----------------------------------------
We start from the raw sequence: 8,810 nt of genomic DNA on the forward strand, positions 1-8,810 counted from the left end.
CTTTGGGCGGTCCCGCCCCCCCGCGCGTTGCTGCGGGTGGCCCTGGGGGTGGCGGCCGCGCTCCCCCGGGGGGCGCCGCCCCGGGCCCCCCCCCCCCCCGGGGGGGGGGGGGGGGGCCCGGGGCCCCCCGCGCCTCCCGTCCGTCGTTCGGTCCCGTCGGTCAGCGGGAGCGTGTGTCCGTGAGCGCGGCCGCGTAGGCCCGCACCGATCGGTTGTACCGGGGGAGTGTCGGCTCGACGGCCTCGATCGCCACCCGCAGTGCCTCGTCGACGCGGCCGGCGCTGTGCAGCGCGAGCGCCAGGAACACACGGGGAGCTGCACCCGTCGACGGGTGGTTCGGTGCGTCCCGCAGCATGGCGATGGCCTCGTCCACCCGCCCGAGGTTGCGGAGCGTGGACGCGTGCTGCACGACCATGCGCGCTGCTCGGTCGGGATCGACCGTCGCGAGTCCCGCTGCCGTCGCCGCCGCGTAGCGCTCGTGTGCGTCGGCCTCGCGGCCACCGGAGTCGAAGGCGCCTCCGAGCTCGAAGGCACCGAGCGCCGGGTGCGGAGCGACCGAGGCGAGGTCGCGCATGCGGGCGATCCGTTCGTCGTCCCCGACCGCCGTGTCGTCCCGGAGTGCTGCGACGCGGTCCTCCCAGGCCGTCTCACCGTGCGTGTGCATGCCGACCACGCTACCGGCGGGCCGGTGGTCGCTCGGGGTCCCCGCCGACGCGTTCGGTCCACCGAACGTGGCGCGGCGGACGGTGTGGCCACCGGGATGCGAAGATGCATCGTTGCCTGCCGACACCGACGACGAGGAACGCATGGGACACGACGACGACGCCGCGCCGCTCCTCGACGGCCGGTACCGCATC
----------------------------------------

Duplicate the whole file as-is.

We start from the raw sequence: 8,810 nt of genomic DNA on the forward strand, positions 1-8,810 counted from the left end.
CTTTGGGCGGTCCCGCCCCCCCGCGCGTTGCTGCGGGTGGCCCTGGGGGTGGCGGCCGCGCTCCCCCGGGGGGCGCCGCCCCGGGCCCCCCCCCCCCCCGGGGGGGGGGGGGGGGGCCCGGGGCCCCCCGCGCCTCCCGTCCGTCGTTCGGTCCCGTCGGTCAGCGGGAGCGTGTGTCCGTGAGCGCGGCCGCGTAGGCCCGCACCGATCGGTTGTACCGGGGGAGTGTCGGCTCGACGGCCTCGATCGCCACCCGCAGTGCCTCGTCGACGCGGCCGGCGCTGTGCAGCGCGAGCGCCAGGAACACACGGGGAGCTGCACCCGTCGACGGGTGGTTCGGTGCGTCCCGCAGCATGGCGATGGCCTCGTCCACCCGCCCGAGGTTGCGGAGCGTGGACGCGTGCTGCACGACCATGCGCGCTGCTCGGTCGGGATCGACCGTCGCGAGTCCCGCTGCCGTCGCCGCCGCGTAGCGCTCGTGTGCGTCGGCCTCGCGGCCACCGGAGTCGAAGGCGCCTCCGAGCTCGAAGGCACCGAGCGCCGGGTGCGGAGCGACCGAGGCGAGGTCGCGCATGCGGGCGATCCGTTCGTCGTCCCCGACCGCCGTGTCGTCCCGGAGTGCTGCGACGCGGTCCTCCCAGGCCGTCTCACCGTGCGTGTGCATGCCGACCACGCTACCGGCGGGCCGGTGGTCGCTCGGGGTCCCCGCCGACGCGTTCGGTCCACCGAACGTGGCGCGGCGGACGGTGTGGCCACCGGGATGCGAAGATGCATCGTTGCCTGCCGACACCGACGACGAGGAACGCATGGGACACGACGACGACGCCGCGCCGCTCCTCGACGGCCGGTACCGCATC